Perl has extra modules which allow you to write or use code written in Python, PHP, Java, C, C++, Basic, Ruby, Awk, assembler, PDL, TCL, Octave, Guile, S-Lang, Befung and Lua in your Perl script. For Python, for example, you inline Python directly in your Perl script, using Inline::Python and then call a command-line script. This means that you can use Perl in conjunction with other programming languages rather than having to rewrite existing code. 

Perl is Implemented Widely

The list of companies depending heavily on Perl is long and varied. Amazon, Craigslist, Ebay, Ticketmaster, Google, BBC, Yahoo, NASA, Mitre, Deutsche Bank, Bank of America, Dreamworks Animation, Booking.com, NET-A-PORTER, and many more rely on Perl to run smoothly, either for business- or mission-critical applications. 

Recently, booking.com, the travel site has stated that it maintains

probably one of the largest Perl code bases in the world.”

Perl also, ahem, reportedly powers some of the largest NSFW web sites on the Web, including Youporn and Adultfriendfinder, two of the largest Perl sites on the web.


Fast Enough For The Right Jobs 

If you need speed, you need a compiled language. Large Perl programs start more slowly than similar programs in compiled languages because Perl has to compile the source every time it runs. That said, Perl runs faster than most interpreted competitors, notably Python, because in Python everything is an object, while in Perl scalar values are simple and close to the machine. Perl isn’t as fast as C, but for a scripting language it can be remarkably speedy once that startup overhead is done. And interpreted languages including Perl, have significant advantages in agile programming type environments, including:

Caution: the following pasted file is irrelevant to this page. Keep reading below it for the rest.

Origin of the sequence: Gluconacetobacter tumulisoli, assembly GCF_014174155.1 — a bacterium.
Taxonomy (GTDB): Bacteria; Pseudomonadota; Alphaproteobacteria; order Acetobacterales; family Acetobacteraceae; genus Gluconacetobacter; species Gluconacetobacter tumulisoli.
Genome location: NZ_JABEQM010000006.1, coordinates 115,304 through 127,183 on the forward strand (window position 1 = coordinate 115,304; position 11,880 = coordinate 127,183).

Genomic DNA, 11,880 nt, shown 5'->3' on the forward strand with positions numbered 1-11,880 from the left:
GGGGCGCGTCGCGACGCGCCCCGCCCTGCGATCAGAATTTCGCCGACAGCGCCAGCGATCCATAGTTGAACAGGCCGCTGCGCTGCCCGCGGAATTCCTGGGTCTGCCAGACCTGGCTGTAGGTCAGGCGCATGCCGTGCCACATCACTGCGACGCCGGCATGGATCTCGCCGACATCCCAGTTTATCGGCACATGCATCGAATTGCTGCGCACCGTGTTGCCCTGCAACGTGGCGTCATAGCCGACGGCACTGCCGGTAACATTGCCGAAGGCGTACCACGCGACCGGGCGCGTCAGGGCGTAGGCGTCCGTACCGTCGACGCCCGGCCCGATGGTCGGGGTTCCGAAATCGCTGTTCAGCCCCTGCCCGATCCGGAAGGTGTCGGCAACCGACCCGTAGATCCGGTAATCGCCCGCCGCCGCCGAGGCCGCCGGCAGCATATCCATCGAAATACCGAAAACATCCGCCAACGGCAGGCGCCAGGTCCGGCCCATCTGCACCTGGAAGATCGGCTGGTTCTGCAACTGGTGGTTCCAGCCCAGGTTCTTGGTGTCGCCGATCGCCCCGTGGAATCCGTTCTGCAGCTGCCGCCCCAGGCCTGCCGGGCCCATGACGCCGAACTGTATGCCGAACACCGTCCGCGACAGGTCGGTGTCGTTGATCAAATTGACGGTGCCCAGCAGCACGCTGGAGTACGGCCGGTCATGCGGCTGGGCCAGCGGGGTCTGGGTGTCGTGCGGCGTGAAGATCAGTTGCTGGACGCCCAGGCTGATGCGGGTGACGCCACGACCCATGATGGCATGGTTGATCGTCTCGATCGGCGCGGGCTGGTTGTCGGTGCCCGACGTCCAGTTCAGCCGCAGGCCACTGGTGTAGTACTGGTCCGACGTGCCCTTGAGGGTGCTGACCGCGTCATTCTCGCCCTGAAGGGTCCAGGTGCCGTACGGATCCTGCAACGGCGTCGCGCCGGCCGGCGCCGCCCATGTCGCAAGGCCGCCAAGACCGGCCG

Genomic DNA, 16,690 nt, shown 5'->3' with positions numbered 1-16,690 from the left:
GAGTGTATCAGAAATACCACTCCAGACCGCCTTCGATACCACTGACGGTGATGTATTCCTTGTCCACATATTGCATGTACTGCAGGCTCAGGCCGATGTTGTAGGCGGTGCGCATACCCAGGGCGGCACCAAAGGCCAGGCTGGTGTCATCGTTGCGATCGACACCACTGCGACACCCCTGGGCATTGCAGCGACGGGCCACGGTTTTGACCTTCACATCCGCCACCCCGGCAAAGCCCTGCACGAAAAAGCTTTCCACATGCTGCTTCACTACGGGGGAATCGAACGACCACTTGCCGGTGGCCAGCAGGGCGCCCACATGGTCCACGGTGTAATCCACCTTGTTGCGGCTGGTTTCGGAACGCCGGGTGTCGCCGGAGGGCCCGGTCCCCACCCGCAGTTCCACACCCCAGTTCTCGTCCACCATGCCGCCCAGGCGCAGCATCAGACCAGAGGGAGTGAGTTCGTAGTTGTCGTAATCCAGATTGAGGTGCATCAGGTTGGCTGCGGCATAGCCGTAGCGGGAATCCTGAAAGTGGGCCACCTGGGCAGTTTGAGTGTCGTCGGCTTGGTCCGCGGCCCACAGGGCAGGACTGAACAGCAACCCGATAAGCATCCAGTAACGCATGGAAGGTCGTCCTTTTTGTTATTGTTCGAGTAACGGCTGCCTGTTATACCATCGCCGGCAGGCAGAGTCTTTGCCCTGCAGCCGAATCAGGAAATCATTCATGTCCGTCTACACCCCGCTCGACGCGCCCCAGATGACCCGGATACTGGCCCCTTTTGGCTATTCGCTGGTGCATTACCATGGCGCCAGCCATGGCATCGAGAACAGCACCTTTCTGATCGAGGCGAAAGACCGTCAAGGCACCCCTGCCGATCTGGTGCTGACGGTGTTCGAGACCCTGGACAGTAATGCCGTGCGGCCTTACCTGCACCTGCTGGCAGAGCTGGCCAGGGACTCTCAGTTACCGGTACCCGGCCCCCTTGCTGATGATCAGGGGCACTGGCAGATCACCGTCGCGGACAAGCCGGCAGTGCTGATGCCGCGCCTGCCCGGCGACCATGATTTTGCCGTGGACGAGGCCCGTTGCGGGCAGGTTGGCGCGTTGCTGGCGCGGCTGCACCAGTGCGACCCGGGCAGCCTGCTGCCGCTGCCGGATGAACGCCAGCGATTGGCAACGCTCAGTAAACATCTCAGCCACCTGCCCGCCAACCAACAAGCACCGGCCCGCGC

• Rapid prototyping, no write/compile/run cycle

  • Rapid application development (RAD) allows more iterations per hour of expensive Agile developer time

  • Cross-platform and pre-installed on most systems 

Established As A DevOps Tool 

Do a search for DevOps jobs with Perl included and the list is long. Here’s a search from indeed.com that shows DevOps Perl job openings at Amazon, Bank of America, Atlassian, and many more. 

Perl has real staying power. As we’ve outlined here, it is easily available with an incredibly wide range of libraries to pick from (CPAN repository), it’s good for different types of tasks without limiting the developer, it can (relatively) easily include other languages, it’s used by many well-known companies around the world, it’s fast enough, and your DevOps team already knows it. No extra training required. All of this makes Perl critical to DevOps. Perl is back, thanks to its strength as a DevOps tool that just plain works. 


  • Tom Radcliffe is director of engineering at ActiveState and has over 20 years experience in software development and management in both academia and industry. ActiveState provides software application development and management solutions including ActivePerl, ActivePython and ActiveTcl dynamic language distributions and popular developer tools Komodo Edit and Komodo IDE.

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Last Updated ( Tuesday, 19 April 2016 )